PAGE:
Sunday, July 7, 2013

The Francis Sellers House, Pittsburgh, PA

The Francis Sellers House, Pittsburgh, PA. 1858 Photo: Wikimedia
Side facade. Photo: sportsedit15224
The Francis Sellers house was once on an impressive 10 acre estate in the Shadyside historic neighborhood. Built in 1858, as Pittsburgh's Landmark Architecture says "It shows the casual attitude to stylistic purity that the Victorians had." (404) The house follows a modified form of the irregular plan, in which there is no tower and the apart from the projecting section, the whole flush facade is slightly recessed. The house has some Gothic detailing with a cornice with odd chevrons coming from the edges; the large dormer and the steeper roof pitch are also characteristic of Gothic. Originally there were Gothic Revival bargeboards on the gables. The house's windows and porches, however, are Italianate. All the windows are round headed, some of which are double. One the front, the area where the tower would occur is noted by tombstone windows. I have often noticed that when a tower is lacking on an irregular plan, a distinctive window usually marks the spot. The porch is surprisingly enclosed, with pilasters with pierced Gothic designs and segmental arched closed boards between the pilasters.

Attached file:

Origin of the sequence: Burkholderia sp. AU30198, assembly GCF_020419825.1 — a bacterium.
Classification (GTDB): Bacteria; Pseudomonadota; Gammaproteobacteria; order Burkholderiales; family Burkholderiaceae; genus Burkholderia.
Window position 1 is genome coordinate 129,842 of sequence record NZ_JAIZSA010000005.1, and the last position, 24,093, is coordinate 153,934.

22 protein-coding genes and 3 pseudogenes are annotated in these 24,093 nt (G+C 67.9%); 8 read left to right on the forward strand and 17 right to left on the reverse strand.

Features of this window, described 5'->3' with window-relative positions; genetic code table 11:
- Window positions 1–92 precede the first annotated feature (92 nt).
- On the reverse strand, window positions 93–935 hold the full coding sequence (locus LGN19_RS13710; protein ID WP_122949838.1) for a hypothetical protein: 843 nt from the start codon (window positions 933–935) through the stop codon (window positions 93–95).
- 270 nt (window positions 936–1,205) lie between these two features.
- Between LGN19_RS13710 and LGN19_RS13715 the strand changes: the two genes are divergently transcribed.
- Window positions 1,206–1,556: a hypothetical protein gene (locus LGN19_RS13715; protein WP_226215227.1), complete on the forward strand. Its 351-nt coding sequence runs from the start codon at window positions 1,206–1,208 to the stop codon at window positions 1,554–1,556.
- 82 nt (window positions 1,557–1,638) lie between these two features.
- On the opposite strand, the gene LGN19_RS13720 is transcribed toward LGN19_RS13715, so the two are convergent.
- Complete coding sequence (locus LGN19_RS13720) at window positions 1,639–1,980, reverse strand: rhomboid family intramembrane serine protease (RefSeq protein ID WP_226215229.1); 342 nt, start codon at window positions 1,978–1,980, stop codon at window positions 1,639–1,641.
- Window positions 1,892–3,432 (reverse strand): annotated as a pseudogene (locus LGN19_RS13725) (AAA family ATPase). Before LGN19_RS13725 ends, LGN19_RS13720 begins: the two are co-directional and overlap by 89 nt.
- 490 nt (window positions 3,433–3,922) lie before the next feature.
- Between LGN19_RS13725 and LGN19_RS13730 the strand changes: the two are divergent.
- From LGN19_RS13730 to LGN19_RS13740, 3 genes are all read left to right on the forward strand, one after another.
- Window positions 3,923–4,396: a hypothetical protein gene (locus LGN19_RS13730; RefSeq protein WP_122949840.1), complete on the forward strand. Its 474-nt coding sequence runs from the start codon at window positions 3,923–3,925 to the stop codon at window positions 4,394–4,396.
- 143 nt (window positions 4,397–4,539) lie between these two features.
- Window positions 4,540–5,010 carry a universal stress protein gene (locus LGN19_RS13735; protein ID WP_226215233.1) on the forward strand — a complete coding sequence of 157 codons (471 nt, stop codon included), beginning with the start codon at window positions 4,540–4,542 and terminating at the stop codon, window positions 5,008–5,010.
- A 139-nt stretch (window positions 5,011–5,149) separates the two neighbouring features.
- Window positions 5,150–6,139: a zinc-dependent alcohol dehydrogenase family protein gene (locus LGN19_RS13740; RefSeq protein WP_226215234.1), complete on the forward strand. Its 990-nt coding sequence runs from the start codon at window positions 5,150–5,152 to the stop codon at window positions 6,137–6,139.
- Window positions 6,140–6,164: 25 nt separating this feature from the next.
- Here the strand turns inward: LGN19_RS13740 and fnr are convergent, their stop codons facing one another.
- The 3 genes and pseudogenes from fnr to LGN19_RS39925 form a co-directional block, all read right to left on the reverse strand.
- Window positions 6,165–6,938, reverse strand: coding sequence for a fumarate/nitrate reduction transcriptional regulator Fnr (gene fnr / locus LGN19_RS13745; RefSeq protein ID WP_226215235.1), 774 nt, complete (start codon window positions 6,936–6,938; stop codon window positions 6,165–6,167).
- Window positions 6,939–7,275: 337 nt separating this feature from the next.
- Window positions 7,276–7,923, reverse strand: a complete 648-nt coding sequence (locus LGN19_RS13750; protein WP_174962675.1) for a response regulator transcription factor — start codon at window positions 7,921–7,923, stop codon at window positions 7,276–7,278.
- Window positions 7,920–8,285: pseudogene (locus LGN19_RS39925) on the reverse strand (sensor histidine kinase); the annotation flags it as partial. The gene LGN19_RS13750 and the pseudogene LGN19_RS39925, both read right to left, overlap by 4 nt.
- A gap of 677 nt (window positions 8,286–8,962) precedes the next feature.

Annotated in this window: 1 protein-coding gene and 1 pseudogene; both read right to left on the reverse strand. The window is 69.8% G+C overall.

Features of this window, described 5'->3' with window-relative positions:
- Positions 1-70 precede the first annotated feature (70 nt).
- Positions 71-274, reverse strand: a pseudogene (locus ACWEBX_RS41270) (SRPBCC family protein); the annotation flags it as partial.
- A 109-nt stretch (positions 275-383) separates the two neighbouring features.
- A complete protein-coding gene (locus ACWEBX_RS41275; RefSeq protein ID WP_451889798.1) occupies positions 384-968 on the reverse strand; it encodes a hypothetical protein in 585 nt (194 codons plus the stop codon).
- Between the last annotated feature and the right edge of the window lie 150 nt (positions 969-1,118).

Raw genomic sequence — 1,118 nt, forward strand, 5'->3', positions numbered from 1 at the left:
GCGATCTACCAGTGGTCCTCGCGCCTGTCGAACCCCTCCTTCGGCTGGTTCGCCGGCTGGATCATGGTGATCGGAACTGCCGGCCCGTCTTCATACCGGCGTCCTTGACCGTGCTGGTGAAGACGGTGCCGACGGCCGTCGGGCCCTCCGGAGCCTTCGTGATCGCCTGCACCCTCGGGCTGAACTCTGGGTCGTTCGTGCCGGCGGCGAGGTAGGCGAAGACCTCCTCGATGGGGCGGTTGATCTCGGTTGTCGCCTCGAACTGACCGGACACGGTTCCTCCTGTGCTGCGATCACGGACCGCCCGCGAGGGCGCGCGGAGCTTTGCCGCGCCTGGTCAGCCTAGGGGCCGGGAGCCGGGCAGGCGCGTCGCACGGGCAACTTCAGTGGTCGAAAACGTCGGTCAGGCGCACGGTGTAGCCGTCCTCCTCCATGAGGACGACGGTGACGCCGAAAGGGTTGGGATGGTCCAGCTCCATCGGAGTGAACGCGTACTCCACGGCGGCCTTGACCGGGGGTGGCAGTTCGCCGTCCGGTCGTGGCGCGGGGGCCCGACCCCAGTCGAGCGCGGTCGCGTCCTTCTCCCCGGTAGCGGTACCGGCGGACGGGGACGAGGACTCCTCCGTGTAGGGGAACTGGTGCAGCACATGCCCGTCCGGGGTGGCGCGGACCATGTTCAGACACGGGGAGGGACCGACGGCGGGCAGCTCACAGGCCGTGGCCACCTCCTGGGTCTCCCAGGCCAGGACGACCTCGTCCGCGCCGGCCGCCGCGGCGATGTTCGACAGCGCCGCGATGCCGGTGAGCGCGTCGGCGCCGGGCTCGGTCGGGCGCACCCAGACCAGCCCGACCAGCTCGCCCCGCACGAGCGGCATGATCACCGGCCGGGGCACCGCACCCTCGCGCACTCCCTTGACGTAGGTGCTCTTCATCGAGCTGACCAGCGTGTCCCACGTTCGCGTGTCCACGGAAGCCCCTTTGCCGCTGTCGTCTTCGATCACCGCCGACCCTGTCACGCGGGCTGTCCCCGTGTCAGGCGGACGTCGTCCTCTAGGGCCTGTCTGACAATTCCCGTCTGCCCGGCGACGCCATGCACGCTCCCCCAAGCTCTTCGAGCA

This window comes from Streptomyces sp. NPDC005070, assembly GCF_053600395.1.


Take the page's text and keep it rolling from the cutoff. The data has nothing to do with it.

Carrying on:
The side of the house is of particular interest to me, shown in the second image. On this side the composition starts splintering with different elements almost glued at random on the facade. An oriel window with Gothic tracery in the round windows is set over double tombstone windows that open onto a bracketed balcony. A long port cochere that matches the main porch has an Italianate classical box window above it, with three arched windows and a pediment. The windows are filled with Aesthetic Movement stained glass, added in the 1880s. The back of the house has a variant porch which has a steamboat Gothic spiderweb design. Although I like every one of the elements individually, especially the box window, I think the design is a little strange; literally every window and door on this side projects in some way from the facade. I'm sure that there is a staircase in this area because of the stained glass and the varying height in the second story windows, and staircases always make a mess of the facade. I feel that a little discretion in the deployment of such eye catching elements might have improved the design. Still it is an interesting early house that is a crucible of styles.

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